The Engineering Library has a collection of standards that includes many full-text online standards. In addition we have collected links to many online standards collections available for free online.
- American National Standards Institute (ANSI)
- American Society of Heating, Refrigerating and Air Conditioning Engineers (ASHRAE)
- British Standards Institution (BSI)
- Deutsches Institut für Normung, the German Institute for Standardization (DIN e.V.)
- Eurocodes - standard documents are not free, but some publications are.
The generosity of donors to the Engineering Library have made possible an outstanding collection of research materials for students and scholars. This summer the Engineering Library Exhibit, honors our donors from the past and present. The exhibit will be on display throughout the summer.
You can read more about our donors and how you can help support the Engineering Library in the exhibit brochure.
Delaware University scientists have found that not only the latest hi-tech nanotubes or metal composites can store hydrogen effectively, but also a substance that’s been around for millions of years, naturally: carbonized keratin.
Carbonized chicken feather fibers can store hydrogen at least as well as carbon nanotubes or metal hydrides, perhaps even better. The difference between carbonized chicken feathers and the other two is that making a 20 gallon carbon nanotube tank would cost $5.5 million, making it from metal hydrides would cost $30,000, and from chicken feathers only $200. Which one would you choose?
Yale University researchers have created the first solid-state quantum processor. Another step toward the ultimate dream of building a quantum computer. Their findings will appear in Nature’s advanced online publication June 28.
A group of theoretical physicists led by Steven Girvin, the Eugene Higgins Professor of Physics & Applied Physics, the team manufactured two artificial atoms, or qubits.
Oliviero Giannini of the University of Rome 'La Sapienza', has successfully modeled and tested the concept of a fuzzy damper for brake squeal and demonstrated that in the lab it can be totally suppressed. Patent applications are underway and the next step is to test real braking systems with the fuzzy damper.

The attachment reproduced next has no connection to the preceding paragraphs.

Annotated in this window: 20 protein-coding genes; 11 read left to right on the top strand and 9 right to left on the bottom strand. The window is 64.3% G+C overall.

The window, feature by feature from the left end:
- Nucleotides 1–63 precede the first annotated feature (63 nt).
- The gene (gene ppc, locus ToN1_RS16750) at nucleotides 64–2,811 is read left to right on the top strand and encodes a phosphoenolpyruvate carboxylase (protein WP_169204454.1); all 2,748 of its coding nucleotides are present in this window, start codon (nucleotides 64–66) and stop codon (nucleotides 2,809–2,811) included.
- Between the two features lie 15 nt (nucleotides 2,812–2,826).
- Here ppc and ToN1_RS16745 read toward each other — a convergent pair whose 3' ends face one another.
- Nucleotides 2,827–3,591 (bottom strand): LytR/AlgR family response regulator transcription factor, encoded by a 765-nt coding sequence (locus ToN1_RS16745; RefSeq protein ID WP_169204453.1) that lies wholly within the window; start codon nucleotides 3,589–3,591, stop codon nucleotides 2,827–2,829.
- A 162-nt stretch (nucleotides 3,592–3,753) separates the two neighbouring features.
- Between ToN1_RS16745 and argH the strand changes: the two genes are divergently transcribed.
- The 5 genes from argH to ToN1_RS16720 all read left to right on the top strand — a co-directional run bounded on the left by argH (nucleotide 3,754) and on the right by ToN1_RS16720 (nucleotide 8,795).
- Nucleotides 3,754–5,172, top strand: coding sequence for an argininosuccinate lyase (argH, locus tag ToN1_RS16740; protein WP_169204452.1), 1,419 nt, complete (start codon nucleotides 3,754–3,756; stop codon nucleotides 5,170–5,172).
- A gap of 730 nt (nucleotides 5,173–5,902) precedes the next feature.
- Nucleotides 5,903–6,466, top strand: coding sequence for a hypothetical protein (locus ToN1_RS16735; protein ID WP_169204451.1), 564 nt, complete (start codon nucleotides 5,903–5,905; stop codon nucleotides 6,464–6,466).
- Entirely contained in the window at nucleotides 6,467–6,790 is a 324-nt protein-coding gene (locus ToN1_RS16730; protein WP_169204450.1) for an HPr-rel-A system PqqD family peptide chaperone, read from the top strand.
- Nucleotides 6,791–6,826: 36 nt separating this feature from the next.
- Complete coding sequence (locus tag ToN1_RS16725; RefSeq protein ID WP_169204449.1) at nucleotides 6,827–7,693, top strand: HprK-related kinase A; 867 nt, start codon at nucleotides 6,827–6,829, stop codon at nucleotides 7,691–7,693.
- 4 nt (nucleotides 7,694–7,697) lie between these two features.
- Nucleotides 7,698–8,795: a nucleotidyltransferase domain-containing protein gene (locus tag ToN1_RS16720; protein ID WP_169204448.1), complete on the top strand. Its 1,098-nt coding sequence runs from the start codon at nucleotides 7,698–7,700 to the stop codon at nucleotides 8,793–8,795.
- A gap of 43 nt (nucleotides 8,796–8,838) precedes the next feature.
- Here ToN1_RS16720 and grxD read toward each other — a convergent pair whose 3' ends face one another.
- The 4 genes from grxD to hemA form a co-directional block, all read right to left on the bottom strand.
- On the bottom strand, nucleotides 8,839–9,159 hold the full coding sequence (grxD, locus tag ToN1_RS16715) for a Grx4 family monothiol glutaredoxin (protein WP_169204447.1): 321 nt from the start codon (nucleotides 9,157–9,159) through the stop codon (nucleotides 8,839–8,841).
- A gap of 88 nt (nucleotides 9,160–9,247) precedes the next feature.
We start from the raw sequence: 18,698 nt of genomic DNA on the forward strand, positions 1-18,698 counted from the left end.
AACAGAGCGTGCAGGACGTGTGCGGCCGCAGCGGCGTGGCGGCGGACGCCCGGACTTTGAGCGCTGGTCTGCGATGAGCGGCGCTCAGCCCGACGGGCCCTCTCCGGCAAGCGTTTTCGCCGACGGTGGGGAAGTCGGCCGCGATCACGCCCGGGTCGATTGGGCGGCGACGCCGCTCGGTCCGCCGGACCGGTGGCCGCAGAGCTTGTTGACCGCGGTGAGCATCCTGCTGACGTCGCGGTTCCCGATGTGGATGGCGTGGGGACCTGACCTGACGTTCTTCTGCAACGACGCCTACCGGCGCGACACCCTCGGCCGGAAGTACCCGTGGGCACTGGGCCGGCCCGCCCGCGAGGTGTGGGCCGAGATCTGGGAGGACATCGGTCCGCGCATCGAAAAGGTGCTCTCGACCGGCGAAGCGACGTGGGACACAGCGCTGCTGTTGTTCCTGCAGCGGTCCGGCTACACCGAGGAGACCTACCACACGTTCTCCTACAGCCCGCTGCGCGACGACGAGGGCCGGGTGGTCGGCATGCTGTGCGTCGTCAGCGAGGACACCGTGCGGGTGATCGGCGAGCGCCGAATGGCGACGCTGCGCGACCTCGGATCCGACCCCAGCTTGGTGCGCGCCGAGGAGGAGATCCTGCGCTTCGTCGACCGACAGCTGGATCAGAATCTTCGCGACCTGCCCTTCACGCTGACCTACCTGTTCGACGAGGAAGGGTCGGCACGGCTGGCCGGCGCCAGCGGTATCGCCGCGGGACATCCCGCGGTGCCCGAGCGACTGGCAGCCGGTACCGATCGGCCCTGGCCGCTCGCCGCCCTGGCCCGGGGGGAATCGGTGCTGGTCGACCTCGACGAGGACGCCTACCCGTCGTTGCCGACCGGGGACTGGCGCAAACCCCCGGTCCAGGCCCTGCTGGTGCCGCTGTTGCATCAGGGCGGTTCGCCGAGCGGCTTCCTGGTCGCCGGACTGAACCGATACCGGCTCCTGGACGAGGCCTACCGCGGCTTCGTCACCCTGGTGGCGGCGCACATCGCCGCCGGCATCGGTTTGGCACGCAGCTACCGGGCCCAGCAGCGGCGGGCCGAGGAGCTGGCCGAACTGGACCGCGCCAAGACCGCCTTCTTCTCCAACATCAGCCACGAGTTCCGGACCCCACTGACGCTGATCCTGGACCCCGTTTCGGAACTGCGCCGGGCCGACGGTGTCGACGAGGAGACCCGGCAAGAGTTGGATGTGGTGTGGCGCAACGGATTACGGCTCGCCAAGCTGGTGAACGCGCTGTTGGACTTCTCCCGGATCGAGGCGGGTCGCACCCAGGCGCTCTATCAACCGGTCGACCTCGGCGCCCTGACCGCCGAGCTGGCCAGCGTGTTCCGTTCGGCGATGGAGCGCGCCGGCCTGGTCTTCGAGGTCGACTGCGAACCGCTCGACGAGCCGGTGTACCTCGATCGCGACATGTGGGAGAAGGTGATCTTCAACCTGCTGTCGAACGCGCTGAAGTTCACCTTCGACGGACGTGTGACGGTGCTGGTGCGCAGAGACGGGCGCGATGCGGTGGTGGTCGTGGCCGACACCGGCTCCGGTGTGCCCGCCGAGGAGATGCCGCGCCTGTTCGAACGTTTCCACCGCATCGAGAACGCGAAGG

Read more about it at AlphaGalileo.
Declining wind speeds in parts of the U.S. could impact more than just the wind power industry. Three Iowa State researchers led by Sara C. Pryor, a professor of atmospheric science at Indiana University Bloomington – found that wind speeds across the country have decreased by an average of .5 percent to 1 percent per year since 1973.
The study will be published in the Journal of Geophysical Research – Atmospheres.
Why our donors are so specialMany of the libraries at Stanford have supporters who offer materials to the collections or who volunteer time and/or money to keep the libraries functioning. We thank them for providing special support for particular library programs, endowments for materials on subjects of interest, or even funding access to basic necessities for the scholars who use Stanford’s Libraries.
Titles are available from the following collections: Computer Science, Engineering, Environmental Science, Material Science Collection and Nanotechnology and Nanoscience